Having emerged relatively unscathed from unrelenting attacks during his first debate as Republican presidential nominee frontrunner on Saturday, former House Speaker Newt Gingrich is now commanding a sizable lead over his main rival, Mitt Romney, in three of the first four states to hold primaries or caucuses.
In a new NBC News/Marist Poll released after Saturday's debate, 42 percent of respondents in South Carolina said they intended to vote for Gingrich, with Romney trailing behind with only 23% support. The vote in the heavily conservative state has successfully predicted the Republican presidential nominee in every election cycle since 1980.
Gingrich is also poised to win in Florida, a key state in party primaries as well as the subsequent general elections. Gingrich enjoys a lead of 44% to 29% in the Sunshine State. With Iowa also set to bring him closer to the nomination Gingrich is now the favorite to win in three of the first states to hold primaries or caucuses, starting next month.
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A CNN poll revealed last week that Gingrich holds a double-digit lead over Romney in Iowa, the latter receiving only 20% to the former's 33% of the vote.
But New Hampshire, where he still has a comfortable lead, may be Romney's only bright spot in an otherwise grim forecast. According to the CNN poll, 35% of likely voters in that state said they would vote for Romney, with only 26% saying they favor the former House speaker. New Hampshire is set to hold a primary vote a week after Iowa's Jan. 3 caucuses.
Winning nowhere but in the state of New Hampshire is not what Romney is planning. The former governor has recently launched a new assault on Gingrich, this time questioning his role as a consultant for the mortgage giant Freddie Mac, a government-backed firm which contributed heavily to the 2008 financial crisis with its generous, some would say irresponsible, lending to many would-be homeowners.
"He [Gingrich] was on a debate saying that politicians who took money from Freddie and Fannie [a similar company] should go to jail, which is outrageous in itself," Romney told the conservative network Fox News on Monday.
But Gingrich quickly rebutted, saying in an impromptu press conference, "If Governor Romney would like to give back all the money he’s earned from bankrupting companies and laying off employees over his years at Bain, then I would be glad to then listen to him.”
Meanwhile, U.S. President Barack Obama, who is facing an increasingly uphill re-election battle, tried to win back some disenchanted voters this week. Appearing on the CBS news magazine 60 Minutes, the embattled president, who is facing historic lows in approval polls compared with most recent presidents at this point in their first term, told interviewer Steve Kroft that he was not surprised by the challenges of his job. "I didn't overpromise. And I didn't underestimate how tough this was gonna be," Obama said in response to a question on whether he had set out to do more than he could have.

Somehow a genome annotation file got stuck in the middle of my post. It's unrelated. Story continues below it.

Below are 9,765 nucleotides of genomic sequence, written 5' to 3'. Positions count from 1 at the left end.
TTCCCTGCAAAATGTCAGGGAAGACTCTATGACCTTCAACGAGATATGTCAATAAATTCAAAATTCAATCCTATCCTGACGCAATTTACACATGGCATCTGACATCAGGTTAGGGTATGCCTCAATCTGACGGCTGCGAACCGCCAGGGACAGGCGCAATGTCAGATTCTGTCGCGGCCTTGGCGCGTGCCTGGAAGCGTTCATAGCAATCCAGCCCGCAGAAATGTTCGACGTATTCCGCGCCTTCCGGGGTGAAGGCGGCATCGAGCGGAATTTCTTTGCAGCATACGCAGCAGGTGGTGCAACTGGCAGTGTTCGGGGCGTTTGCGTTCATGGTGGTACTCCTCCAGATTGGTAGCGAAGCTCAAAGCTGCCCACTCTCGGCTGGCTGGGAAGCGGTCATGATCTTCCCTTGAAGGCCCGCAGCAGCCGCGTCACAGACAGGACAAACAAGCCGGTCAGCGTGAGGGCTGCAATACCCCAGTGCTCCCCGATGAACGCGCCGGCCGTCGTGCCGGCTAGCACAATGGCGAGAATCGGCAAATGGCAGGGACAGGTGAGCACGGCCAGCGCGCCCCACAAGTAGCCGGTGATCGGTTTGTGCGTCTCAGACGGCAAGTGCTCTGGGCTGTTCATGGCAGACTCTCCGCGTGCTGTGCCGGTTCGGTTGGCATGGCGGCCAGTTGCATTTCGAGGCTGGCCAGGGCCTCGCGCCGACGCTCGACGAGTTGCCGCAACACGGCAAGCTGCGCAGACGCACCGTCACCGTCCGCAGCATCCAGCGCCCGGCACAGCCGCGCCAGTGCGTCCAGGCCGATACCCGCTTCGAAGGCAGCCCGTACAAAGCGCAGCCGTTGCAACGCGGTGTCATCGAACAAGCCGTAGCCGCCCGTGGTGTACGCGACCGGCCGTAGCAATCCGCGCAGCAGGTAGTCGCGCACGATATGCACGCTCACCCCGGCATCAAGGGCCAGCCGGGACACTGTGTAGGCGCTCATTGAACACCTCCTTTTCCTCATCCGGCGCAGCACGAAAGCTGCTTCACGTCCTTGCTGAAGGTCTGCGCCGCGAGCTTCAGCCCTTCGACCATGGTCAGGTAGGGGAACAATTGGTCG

"I always believed that this was a long-term project. That reversing a culture here in Washington, dominated by special interests, was gonna take more than a year. It was gonna take more than two years. It was gonna take more than one term. Probably takes more than one president," Obama said.
Obama also blamed the Republicans in Congress for torpedoing his initiatives and accused them of trying to protect the wealthy rather than the middle class. He even accused Republicans of trying to subscribe to failed policy. "Do they think that cutting taxes further, including on the wealthy, cutting taxes on corporations, gutting regulations ... Do we think that is gonna be somehow more successful?" Obama asked rhetorically, referring to the financial crisis that hit toward the end of his Republican predecessor's term in office.
"And if the American people think that that's a recipe for success and a majority are persuaded by that then I'm gonna lose. But I don't think that's -- I don't think that's where the American people are gonna go, because I don't think the American people believe that based on what they've seen before, that's gonna work," Obama said.
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